Maltagliati with cuttlefish ragu



Maltagliati with cuttlefish ragù is a tasty first course, based on fresh egg pasta and a delicious seafood sauce with baby cuttlefish!
Maltagliati are a type of egg pasta typical of Emilia Romagna, home to some of the best fresh Italian pastas: the preparation of maltagliati is closely linked to that of tagliatelle. The leftover pasta scraps after making tagliatelle were cut into smaller, irregular pieces, hence the name.
Cuttlefish ragù is an excellent alternative to the classic meat ragù, perfect for the Easter holidays, during the days when religious tradition forbids the consumption of meat: it has nothing to envy from the classic ragout, in taste and flavor!
Maltagliati with cuttlefish ragù is a rich and refined dish: you'll see how delicious it is!


Ingredients for the maltagliati
Eggs 3 - medium
Type 00 flour 2 ½ cups (300 g)
for the cuttlefish ragout
Octopi 1.1 lbs (500 g) - cleaned
Peeled tomatoes 14.1 oz (400 g)
Onions 1 - small
Anchovies in oil 4 fillets
Garlic 2 cloves
Dry white wine 1.7 oz (50 ml)
Thyme 3 sprigs
Parsley 2 spoonfuls - to chop
Extra virgin olive oil 3 spoonfuls
Fine salt to taste
Black pepper to taste

How to prepare Maltagliati with cuttlefish ragu

To make maltagliati with cuttlefish ragù, start by preparing the fresh egg pasta: put the sifted flour in a large bowl 1, make a well in the center and place the three shelled eggs in it 2, then knead with your hands to break the eggs and combine all the ingredients 3.

Turn the dough out onto a floured pastry board and knead it 4 until it becomes smooth and homogeneous (if the dough is too dry, you can add a drop of water), then wrap it in plastic wrap 5 and let it rest in a cool, draft-free place (not in the refrigerator) for about an hour 6 so you can roll it out better later.

While the egg pasta is resting, separate the tentacles from the bodies of the cuttlefish and set them aside; cut the cuttlefish sacs into strips and then into small cubes 7. Also chop the anchovy fillets 8 and set them aside. Finely chop the small onion and let it soften over low heat for about 10-15 minutes in a pan containing the olive oil and the crushed garlic cloves 9.

Add the chopped anchovies as well 10 and let them melt over low heat; finally add the thyme leaves 11. Add the cuttlefish cubes and tentacles to the pan and let them brown for a few minutes 12.

Deglaze the cuttlefish with the white wine 13 and, when it has completely evaporated (about 10 minutes), add the peeled tomatoes 14. Adjust the seasoning with salt and pepper and let it cook until the tomato has reduced and the cuttlefish are tender 15. Then, before turning off the heat, add the chopped parsley.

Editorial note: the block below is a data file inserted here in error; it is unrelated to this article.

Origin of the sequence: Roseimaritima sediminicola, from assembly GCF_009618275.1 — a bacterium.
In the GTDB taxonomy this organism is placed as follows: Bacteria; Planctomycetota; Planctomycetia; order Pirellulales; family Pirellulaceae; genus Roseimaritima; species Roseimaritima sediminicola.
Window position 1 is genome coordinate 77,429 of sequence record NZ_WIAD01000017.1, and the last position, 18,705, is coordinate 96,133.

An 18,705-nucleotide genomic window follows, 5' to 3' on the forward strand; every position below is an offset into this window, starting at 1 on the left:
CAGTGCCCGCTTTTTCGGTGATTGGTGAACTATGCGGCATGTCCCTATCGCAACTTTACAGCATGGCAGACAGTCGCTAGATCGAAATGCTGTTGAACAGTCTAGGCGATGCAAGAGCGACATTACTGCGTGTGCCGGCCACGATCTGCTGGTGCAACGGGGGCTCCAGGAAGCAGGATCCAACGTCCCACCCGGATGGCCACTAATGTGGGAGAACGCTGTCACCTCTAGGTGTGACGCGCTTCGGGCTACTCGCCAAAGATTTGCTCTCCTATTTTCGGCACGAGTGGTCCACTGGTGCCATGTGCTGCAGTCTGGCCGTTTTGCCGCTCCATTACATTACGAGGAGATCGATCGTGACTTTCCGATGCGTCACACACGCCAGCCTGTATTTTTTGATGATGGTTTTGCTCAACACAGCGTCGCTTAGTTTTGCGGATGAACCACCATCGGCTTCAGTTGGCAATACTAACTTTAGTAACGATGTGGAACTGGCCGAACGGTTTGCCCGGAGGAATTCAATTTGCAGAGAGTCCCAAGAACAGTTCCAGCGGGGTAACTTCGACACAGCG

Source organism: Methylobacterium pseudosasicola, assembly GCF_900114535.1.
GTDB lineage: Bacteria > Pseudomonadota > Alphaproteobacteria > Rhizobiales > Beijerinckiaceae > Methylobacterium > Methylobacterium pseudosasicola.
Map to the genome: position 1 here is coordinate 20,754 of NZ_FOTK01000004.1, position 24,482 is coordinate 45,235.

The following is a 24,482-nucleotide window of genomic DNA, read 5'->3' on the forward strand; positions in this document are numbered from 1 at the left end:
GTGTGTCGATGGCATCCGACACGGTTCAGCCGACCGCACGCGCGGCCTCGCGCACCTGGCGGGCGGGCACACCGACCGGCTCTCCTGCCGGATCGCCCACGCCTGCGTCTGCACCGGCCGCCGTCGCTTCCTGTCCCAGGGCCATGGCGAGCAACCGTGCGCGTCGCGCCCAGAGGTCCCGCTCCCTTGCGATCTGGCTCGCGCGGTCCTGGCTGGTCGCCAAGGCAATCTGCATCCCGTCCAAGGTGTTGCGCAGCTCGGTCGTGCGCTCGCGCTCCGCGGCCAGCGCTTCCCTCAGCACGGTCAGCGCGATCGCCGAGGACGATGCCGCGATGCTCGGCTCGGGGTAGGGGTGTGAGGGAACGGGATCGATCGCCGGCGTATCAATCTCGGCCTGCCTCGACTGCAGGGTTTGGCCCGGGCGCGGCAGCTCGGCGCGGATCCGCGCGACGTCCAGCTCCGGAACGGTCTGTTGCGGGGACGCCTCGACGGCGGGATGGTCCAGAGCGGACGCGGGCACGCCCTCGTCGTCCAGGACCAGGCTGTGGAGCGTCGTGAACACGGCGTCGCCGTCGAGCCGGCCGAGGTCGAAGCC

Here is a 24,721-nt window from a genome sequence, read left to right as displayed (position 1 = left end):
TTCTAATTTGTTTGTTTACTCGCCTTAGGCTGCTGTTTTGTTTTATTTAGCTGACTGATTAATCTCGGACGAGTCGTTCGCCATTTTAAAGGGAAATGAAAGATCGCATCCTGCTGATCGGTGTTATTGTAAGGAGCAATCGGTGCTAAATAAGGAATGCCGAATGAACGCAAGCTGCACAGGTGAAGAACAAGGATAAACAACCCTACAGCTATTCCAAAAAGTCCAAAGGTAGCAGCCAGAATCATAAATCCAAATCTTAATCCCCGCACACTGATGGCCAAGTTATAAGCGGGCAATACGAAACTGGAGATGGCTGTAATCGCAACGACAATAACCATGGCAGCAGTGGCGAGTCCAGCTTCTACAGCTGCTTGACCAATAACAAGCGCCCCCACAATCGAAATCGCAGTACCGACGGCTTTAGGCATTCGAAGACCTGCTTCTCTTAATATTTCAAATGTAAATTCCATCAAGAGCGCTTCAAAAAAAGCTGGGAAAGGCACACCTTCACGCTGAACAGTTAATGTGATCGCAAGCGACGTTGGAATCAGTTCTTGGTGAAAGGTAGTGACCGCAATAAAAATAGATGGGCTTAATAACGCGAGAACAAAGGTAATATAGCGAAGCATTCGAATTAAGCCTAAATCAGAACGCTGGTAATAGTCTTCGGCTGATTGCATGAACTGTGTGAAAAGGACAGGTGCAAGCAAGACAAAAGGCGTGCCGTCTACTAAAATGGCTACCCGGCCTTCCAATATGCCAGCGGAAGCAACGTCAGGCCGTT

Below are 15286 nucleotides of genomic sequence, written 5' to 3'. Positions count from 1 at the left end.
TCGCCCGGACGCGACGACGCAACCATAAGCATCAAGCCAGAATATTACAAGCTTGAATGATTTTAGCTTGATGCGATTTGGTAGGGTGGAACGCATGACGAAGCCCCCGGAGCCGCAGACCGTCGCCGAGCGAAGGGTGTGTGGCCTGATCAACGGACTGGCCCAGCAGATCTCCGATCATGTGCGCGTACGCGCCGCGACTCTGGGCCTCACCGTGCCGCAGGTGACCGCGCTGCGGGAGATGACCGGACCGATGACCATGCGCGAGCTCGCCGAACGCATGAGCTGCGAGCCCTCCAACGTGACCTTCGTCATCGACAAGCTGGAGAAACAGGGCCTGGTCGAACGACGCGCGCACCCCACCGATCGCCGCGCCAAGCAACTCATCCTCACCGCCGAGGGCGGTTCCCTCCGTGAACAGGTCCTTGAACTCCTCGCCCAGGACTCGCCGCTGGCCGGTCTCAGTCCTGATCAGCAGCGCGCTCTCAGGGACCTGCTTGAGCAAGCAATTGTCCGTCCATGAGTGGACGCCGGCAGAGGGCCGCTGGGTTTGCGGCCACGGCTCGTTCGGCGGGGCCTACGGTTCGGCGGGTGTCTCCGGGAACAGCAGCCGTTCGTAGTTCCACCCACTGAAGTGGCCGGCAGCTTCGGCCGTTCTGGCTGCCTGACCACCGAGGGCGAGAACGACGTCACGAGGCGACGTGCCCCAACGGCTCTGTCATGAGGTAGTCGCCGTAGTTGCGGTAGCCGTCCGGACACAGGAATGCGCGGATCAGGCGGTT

Take the egg pasta and roll it out on a floured pastry board, with the help of a rolling pin 16 or with a pasta machine, into a sheet about 1/25 inch thick, which you will flour well 17. Cut the sheet into regular strips with a knife 18.

Layer the strips of pasta obtained and, after dividing them in half, cut them into irregular diamonds 19. Scatter the maltagliati on a floured cloth or on the pastry board without overlapping them 20. Boil the maltagliati in salted boiling water in a large pot 21. Cook them until al dente, then

drain them and add them directly to the pan with the cuttlefish ragout 22; sauté for a minute, mixing well with a wooden spoon 23, and your maltagliati with cuttlefish ragù are ready! Before serving, you can still sprinkle them with fresh parsley 24.

How to store

Store the maltagliati with cuttlefish ragù in the refrigerator, covered with plastic wrap, for up to a couple of days.
You can prepare the ragout the day before and store it in the refrigerator covered.
You can also freeze the raw maltagliati. For freezing, you can proceed by placing the tray with the maltagliati in the freezer to harden for a couple of hours. Once they are well hardened, put them in freezer bags, preferably already portioned, and place them back in the freezer. When you need to use them, boil them directly from frozen in boiling water and proceed as per the recipe.


Do you want to impress your guests with a special effect? Cuttlefish offer it to us on a silver platter: it's the ink (from cuttlefish), which you can find in the best-stocked fish markets! You can use it instead of tomato, dissolving it in a few tablespoons of hot water, or, for a thicker sauce, diluting it in a couple of tablespoons of tomato puree. For a total black effect, add it directly to the fresh pasta!

For the translation of some texts, artificial intelligence tools may have been used.